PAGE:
“I don’t think there is a popular imagination,” muses a debutante in the iconic 1990 film “Metropolitan.” Clearly, the character hasn’t seen her own movie.
25 years later, Whit Stillman’s portrait of New York socialites has a permanent place in the popular imagination. Its characters, dressed in upscale attire that locates them in no particular era, bask in a haven for the one percent in the twilight hours of the sleeping city. It’s “deb season,” and the teenage offspring of New York’s elite meet to play bridge, challenge each others’ morality and pontificate on everything from privilege to Jane Austen.
We have been afforded a backdoor entry to their world through Tom Townsend, a socialist-turned-social-climber who finds himself ushered into a deb meeting by chance. The stilted parlance and démodé customs seem to seal them in a vacuum. Like Tom, we remain outsiders; all we learn of the anthology of characters is what they choose to put on display, and the rhythm and rules of their world feel foreign, surreal and, at times, awkward. In this world, repartees are currency. Hypocrisy is wielded with the utmost force of intellectual weaponry. We’re in a world of pretension, but underneath it lies a deep anxiety: the characters fear they’re being rendered obsolete.
What is so enduring about “Metropolitan,” the stuff of an antiquated niche tradition?
Under its veneer of opulence, “Metropolitan” is one of the first true low-budget indie films in American cinema history. Stillman financed his directorial debut by selling his apartment. He used innovative guerrilla-style tactics to score locations that he couldn’t afford. He scraped together donated resources and cast first-time actors. With a budget of $225,000 and a grueling nights-only shooting schedule, it was the kind of project unheard of in 1990.
Even now, though, Stillman is reluctant to claim “Metropolitan” stood at the vanguard of indie filmmaking. “I was very impressed with the people that came before us,” he said. John Sayles, Spike Lee and Jim Jarmusch inspired his DIY approach. “They were doing this inclusive grab-bag of different things: do it yourself, and maybe it’ll be rough around the edges — and rough in the center — but really impressive with an economy of means,” he said. “It was about ‘less is more.'”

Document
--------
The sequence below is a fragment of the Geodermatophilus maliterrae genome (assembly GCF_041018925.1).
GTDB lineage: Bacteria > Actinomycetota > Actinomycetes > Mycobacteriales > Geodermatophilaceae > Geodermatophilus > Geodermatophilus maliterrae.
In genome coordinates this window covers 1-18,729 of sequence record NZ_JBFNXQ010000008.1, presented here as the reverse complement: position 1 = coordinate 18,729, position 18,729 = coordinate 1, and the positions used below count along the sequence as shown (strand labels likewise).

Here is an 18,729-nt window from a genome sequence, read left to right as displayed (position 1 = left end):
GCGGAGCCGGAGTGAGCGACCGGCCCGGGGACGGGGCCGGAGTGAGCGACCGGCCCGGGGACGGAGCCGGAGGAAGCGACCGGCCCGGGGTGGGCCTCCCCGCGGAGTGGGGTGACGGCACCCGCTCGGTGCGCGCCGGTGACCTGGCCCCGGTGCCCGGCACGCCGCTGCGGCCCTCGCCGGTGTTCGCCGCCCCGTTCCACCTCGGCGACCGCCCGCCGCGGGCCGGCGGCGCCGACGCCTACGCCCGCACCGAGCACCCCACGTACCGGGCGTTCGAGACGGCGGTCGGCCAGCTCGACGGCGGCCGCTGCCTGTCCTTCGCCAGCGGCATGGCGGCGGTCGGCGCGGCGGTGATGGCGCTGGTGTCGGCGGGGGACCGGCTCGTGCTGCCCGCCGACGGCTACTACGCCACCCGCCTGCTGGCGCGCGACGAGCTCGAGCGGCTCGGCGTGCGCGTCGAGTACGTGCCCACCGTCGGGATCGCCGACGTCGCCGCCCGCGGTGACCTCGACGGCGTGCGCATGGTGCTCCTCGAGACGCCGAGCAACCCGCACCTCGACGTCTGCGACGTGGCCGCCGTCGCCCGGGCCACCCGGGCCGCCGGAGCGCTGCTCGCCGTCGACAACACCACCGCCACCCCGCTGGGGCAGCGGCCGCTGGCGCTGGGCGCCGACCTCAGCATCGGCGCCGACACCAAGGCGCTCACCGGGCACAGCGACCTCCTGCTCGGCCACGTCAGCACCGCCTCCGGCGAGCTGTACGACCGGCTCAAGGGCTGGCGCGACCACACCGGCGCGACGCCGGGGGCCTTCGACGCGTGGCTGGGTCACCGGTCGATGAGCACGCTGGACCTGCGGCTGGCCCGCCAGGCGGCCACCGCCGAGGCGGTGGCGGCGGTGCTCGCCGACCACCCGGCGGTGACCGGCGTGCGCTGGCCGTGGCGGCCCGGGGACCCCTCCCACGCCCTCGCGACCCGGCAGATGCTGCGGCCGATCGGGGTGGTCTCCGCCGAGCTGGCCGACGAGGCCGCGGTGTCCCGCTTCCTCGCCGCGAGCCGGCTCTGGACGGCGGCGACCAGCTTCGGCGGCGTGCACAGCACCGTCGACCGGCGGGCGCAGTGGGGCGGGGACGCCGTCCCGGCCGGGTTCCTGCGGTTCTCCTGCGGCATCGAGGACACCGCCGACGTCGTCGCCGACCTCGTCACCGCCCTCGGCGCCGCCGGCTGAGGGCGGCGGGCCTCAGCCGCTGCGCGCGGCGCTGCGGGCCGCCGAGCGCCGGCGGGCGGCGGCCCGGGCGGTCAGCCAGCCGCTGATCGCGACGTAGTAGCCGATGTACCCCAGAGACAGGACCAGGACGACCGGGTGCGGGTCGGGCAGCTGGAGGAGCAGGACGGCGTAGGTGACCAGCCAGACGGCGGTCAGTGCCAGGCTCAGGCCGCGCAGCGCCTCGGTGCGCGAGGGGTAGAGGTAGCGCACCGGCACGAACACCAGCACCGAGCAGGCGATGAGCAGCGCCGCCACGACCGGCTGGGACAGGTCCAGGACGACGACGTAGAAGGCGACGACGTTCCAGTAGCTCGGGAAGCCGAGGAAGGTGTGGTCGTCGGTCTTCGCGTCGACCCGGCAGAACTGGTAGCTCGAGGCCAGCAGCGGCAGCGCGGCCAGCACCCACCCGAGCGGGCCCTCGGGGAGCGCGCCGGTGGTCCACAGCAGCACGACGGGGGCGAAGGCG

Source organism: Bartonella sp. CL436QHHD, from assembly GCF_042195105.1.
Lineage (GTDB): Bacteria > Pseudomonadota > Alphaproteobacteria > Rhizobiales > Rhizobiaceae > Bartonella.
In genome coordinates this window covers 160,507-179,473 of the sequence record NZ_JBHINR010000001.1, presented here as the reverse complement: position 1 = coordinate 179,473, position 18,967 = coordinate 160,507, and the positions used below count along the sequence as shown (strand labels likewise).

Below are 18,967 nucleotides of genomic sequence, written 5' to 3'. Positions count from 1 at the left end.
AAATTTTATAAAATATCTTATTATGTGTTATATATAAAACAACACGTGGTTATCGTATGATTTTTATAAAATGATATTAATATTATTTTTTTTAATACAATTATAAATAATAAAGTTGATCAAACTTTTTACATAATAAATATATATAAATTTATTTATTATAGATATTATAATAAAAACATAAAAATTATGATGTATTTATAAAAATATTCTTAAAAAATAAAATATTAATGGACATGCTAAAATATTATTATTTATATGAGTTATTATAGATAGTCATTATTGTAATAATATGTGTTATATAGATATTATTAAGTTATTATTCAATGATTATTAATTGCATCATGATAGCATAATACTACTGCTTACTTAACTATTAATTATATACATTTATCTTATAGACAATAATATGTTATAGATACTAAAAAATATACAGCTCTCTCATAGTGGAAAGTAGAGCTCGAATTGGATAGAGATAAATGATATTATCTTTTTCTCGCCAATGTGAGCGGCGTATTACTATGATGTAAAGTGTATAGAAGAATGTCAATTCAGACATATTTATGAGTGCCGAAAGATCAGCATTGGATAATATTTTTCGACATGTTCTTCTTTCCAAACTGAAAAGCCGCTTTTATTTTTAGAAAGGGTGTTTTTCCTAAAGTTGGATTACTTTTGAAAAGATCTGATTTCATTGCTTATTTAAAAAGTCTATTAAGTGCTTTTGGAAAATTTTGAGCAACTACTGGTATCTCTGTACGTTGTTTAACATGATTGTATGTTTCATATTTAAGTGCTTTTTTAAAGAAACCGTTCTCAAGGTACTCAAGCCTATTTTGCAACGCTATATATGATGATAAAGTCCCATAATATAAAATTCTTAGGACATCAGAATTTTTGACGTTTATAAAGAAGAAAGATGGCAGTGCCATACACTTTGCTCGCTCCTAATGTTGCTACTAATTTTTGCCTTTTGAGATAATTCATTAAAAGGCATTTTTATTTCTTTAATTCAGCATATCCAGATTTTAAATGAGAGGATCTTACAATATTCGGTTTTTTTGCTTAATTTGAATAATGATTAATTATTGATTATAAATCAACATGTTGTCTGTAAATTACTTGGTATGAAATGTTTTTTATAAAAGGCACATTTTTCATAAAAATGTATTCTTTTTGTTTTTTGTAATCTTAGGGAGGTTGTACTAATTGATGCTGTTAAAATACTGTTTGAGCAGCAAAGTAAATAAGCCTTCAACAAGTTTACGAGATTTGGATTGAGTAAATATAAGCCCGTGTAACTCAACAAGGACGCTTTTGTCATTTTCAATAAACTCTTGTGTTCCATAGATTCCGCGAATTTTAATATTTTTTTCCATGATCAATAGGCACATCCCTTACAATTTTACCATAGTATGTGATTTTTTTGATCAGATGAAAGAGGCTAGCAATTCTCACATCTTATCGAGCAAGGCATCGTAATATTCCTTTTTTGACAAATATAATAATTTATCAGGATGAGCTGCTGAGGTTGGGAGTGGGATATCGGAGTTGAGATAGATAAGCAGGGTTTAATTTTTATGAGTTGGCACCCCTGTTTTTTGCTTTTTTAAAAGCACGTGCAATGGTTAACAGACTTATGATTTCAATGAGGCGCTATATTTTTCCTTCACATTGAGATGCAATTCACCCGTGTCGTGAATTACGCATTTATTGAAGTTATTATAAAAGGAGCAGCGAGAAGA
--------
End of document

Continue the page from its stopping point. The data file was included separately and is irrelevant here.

“It was everybody’s first film,” remembers Dylan Hundley, who landed the role of Sally on her first-ever audition. “We were often held in the basement of someone’s brownstone,” added Carolyn Farina, who plays Audrey, the most sensitive socialite among the group. “There was no furniture and we were all bitter cold. We were laying on the floor, cuddled up to one another like puppies.” Their pay was $20 per day, which Farina said most of the actors used to take cabs home.
“Metropolitan” stood in stark contrast to its compatriots at Sundance, where it premiered. The Audience Award winner that year, “Longtime Companion,” had a budget of $1.5 million, for example. But the differences weren’t simply budgetary. At that time, Sundance’s brand revolved around the championing of films that gave voices to the voiceless. The cast of “Metropolitan”— self-identified as UHB, or the “Urban Haute Bourgeoisie” — were not the typical Sundance fare.
“The term bourgeois,” says a character named Charlie in the movie, “has almost always been one of contempt, yet it is precisely the bourgeoisie which is responsible for everything good that has happened in our civilization.” Though the film derives much of its charm from lines like these, which showcase its sense of detached irony, the largely positive critical reception was splintered by some critics who panned Stillman for the inaccessibility of his subject matter. But most the audience found themselves grounded in the film’s universal elements: love, rejection, fear of failure, the contradictory nature of human beings, and the need to feel accepted and admired. “You can’t relate to the environment,” said Farina, “but you can relate to the human side of the story.”
For his part, Stillman thinks it’s wrong to review a film based on subject matter alone. “I mean, there are legitimate reasons to not like the film,” he said. “It is stilted; it is talky; not much happens. But I don’t think just disliking the subject matter counts as a good reason.”